Smartphones are nothing new. The Blackberry, Treo and other PDA-like devices that do double duty as phones have been around for a while. What the phones can do is practically genius, as these offer the ability to make calls, work on documents, surf the Web, check e-mail and more. The problem has been that smartphones weren’t always a smart purchase for mobile users – the phones tended to cost more upfront, and all the extra services (including Web browsing and e-mail) made the money costs add up quickly.
Additionally, in recent years regular handsets began to offer many of the features, including IM and even multi-megapixel cameras. Given that smartphones also tended to require a lot of juice the phone functionality wasn’t always available when you needed it most. Suddenly the smartphones didn’t look so smart.
Last year saw the first change in the development of phone applications with the iPhone, and now Google Android, the new mobile operating system from the search engine powerhouse, could put a new spin on the smartphone. ABI Research even goes so far as to suggest the Android OS will be the tipping point in attitudes towards the concept of a smartphone.
According to ABI Research director Kevin Burden, “If Android is to become the ubiquitous mobile phone platform that Google and the Open Handset Alliance hope it will be, it will be because operators and handset OEMs recognize the value to their own business models of using standard platforms, not because wireless subscribers clamor for feature-rich phones, much less an Android-based phone.”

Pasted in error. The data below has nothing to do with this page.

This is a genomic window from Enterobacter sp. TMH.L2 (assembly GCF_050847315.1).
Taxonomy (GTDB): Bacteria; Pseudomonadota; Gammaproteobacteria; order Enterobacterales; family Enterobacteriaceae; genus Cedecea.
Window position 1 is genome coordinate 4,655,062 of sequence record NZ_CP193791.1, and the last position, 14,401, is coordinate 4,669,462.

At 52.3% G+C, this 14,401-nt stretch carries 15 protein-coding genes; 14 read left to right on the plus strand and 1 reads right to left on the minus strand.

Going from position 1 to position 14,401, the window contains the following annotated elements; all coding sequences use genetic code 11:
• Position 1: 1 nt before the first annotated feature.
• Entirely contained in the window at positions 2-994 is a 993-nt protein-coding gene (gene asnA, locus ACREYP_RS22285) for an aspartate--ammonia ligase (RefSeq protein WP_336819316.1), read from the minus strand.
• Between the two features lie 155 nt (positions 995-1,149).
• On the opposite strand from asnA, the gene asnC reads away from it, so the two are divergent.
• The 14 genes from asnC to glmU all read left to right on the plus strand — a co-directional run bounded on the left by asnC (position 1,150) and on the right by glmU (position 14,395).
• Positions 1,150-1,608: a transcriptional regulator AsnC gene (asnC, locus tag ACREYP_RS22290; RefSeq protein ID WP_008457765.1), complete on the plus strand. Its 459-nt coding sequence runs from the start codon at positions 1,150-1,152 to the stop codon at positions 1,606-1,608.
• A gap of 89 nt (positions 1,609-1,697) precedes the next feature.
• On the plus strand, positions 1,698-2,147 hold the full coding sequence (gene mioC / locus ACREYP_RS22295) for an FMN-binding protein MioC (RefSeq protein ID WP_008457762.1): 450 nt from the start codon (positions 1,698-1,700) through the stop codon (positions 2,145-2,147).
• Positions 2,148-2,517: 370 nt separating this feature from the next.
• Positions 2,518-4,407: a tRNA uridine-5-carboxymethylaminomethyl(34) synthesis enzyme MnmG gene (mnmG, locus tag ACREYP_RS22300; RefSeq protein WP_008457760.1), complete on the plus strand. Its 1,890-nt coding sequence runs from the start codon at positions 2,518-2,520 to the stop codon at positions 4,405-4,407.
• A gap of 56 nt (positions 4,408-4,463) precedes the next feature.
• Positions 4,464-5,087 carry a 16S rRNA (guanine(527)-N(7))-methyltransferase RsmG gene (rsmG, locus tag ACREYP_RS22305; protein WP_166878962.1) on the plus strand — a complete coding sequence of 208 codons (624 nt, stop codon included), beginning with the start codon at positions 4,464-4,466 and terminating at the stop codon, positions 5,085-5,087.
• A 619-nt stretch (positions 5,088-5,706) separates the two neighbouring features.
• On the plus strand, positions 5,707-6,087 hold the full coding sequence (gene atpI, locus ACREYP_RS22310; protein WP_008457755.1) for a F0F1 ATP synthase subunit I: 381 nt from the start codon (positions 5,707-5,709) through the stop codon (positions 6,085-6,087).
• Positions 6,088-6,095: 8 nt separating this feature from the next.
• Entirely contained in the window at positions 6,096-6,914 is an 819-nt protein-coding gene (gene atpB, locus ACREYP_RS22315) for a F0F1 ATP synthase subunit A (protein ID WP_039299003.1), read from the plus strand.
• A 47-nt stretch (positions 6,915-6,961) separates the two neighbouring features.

Given that the current smartphone market only accounts for 14 percent of worldwide handsets that’s a lot of opportunity for Google Android. The key will be whether Google can convince handset manufacturers to replace the real-time operating systems that now power most mobile phones with the new OS. The first mobile device powered by Google Android, the T-Mobile G1, will arrive later this month. What Google needs to hope for is that consumers will embrace the standardization that a platform such as Android can provide.
“The smartphone market has been moving in this direction for some time now,” Burden continues. “If Android is a success, it may be the tipping point that marks the start of a profound change in the smartphone market.”